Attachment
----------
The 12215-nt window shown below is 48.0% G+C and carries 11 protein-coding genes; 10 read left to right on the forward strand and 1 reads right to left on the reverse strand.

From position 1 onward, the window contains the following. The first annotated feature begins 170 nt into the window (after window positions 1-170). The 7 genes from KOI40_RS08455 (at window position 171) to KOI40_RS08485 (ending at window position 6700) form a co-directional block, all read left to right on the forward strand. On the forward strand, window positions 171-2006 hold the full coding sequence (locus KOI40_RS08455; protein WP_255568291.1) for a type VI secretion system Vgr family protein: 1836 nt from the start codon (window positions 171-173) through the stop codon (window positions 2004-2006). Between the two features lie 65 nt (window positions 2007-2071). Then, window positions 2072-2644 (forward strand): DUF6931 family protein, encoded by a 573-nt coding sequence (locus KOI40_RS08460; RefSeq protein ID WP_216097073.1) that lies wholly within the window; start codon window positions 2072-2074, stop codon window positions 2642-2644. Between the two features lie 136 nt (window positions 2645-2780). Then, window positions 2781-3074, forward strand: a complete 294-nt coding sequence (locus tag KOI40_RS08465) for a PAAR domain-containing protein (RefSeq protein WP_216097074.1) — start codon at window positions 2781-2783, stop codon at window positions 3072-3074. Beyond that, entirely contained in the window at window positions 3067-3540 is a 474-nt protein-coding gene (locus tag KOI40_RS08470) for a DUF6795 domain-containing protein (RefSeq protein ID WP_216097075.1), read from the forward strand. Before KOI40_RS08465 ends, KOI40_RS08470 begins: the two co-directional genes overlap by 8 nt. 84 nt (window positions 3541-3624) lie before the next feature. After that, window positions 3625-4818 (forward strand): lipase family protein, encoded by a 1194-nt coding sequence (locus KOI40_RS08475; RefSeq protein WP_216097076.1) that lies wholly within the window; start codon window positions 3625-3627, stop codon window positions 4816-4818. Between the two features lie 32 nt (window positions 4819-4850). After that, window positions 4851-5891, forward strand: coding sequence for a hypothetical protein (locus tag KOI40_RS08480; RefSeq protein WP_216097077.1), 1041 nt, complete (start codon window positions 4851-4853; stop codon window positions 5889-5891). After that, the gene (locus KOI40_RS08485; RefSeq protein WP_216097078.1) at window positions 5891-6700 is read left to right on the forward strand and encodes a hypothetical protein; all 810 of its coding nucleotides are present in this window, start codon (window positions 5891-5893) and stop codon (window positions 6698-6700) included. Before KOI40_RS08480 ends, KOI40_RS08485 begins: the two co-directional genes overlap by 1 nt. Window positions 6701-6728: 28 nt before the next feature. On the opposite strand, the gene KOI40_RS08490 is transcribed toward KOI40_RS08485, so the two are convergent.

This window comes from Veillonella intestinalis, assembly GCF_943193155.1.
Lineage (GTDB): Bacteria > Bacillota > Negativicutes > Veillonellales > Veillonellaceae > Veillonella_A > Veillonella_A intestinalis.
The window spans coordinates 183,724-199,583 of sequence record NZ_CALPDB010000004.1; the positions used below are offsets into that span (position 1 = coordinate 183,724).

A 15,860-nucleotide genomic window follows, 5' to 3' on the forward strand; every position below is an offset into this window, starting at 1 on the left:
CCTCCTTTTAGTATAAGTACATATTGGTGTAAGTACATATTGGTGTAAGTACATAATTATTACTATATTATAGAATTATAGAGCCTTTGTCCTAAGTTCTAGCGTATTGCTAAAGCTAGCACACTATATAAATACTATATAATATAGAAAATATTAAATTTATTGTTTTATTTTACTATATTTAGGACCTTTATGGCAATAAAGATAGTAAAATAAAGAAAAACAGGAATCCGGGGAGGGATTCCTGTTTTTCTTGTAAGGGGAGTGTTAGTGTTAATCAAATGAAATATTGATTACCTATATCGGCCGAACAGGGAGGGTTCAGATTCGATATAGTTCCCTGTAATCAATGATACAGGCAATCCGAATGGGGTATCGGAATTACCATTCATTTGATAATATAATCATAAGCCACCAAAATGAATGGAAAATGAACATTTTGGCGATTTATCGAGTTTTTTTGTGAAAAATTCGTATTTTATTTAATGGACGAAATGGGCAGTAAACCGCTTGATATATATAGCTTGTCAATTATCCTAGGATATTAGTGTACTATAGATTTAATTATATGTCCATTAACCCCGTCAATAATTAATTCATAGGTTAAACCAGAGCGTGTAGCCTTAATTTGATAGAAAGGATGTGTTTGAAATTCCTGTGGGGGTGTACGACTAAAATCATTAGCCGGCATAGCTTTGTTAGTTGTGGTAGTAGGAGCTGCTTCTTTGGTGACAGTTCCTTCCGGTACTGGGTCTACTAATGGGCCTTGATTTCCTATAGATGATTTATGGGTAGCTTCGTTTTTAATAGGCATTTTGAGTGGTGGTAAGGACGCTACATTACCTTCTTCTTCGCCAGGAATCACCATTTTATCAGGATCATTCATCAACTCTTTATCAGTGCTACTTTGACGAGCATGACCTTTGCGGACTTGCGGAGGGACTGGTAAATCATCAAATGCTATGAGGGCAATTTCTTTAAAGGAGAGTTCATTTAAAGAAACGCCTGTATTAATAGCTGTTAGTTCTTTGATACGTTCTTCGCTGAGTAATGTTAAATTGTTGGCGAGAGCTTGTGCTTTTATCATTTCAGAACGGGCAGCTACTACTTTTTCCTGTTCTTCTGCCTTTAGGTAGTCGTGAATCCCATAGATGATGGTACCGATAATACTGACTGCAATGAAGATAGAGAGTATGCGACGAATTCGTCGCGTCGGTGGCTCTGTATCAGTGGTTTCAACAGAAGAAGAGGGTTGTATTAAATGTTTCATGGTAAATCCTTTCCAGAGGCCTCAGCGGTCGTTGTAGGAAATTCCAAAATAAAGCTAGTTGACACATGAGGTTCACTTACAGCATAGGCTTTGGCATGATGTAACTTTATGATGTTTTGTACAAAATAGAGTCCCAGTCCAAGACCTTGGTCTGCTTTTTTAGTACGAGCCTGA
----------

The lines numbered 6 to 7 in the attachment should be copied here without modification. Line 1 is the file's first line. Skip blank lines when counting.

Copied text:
A 15,860-nucleotide genomic window follows, 5' to 3' on the forward strand; every position below is an offset into this window, starting at 1 on the left:
CCTCCTTTTAGTATAAGTACATATTGGTGTAAGTACATATTGGTGTAAGTACATAATTATTACTATATTATAGAATTATAGAGCCTTTGTCCTAAGTTCTAGCGTATTGCTAAAGCTAGCACACTATATAAATACTATATAATATAGAAAATATTAAATTTATTGTTTTATTTTACTATATTTAGGACCTTTATGGCAATAAAGATAGTAAAATAAAGAAAAACAGGAATCCGGGGAGGGATTCCTGTTTTTCTTGTAAGGGGAGTGTTAGTGTTAATCAAATGAAATATTGATTACCTATATCGGCCGAACAGGGAGGGTTCAGATTCGATATAGTTCCCTGTAATCAATGATACAGGCAATCCGAATGGGGTATCGGAATTACCATTCATTTGATAATATAATCATAAGCCACCAAAATGAATGGAAAATGAACATTTTGGCGATTTATCGAGTTTTTTTGTGAAAAATTCGTATTTTATTTAATGGACGAAATGGGCAGTAAACCGCTTGATATATATAGCTTGTCAATTATCCTAGGATATTAGTGTACTATAGATTTAATTATATGTCCATTAACCCCGTCAATAATTAATTCATAGGTTAAACCAGAGCGTGTAGCCTTAATTTGATAGAAAGGATGTGTTTGAAATTCCTGTGGGGGTGTACGACTAAAATCATTAGCCGGCATAGCTTTGTTAGTTGTGGTAGTAGGAGCTGCTTCTTTGGTGACAGTTCCTTCCGGTACTGGGTCTACTAATGGGCCTTGATTTCCTATAGATGATTTATGGGTAGCTTCGTTTTTAATAGGCATTTTGAGTGGTGGTAAGGACGCTACATTACCTTCTTCTTCGCCAGGAATCACCATTTTATCAGGATCATTCATCAACTCTTTATCAGTGCTACTTTGACGAGCATGACCTTTGCGGACTTGCGGAGGGACTGGTAAATCATCAAATGCTATGAGGGCAATTTCTTTAAAGGAGAGTTCATTTAAAGAAACGCCTGTATTAATAGCTGTTAGTTCTTTGATACGTTCTTCGCTGAGTAATGTTAAATTGTTGGCGAGAGCTTGTGCTTTTATCATTTCAGAACGGGCAGCTACTACTTTTTCCTGTTCTTCTGCCTTTAGGTAGTCGTGAATCCCATAGATGATGGTACCGATAATACTGACTGCAATGAAGATAGAGAGTATGCGACGAATTCGTCGCGTCGGTGGCTCTGTATCAGTGGTTTCAACAGAAGAAGAGGGTTGTATTAAATGTTTCATGGTAAATCCTTTCCAGAGGCCTCAGCGGTCGTTGTAGGAAATTCCAAAATAAAGCTAGTTGACACATGAGGTTCACTTACAGCATAGGCTTTGGCATGATGTAACTTTATGATGTTTTGTACAAAATAGAGTCCCAGTCCAAGACCTTGGTCTGCTTTTTTAGTACGAGCCTGA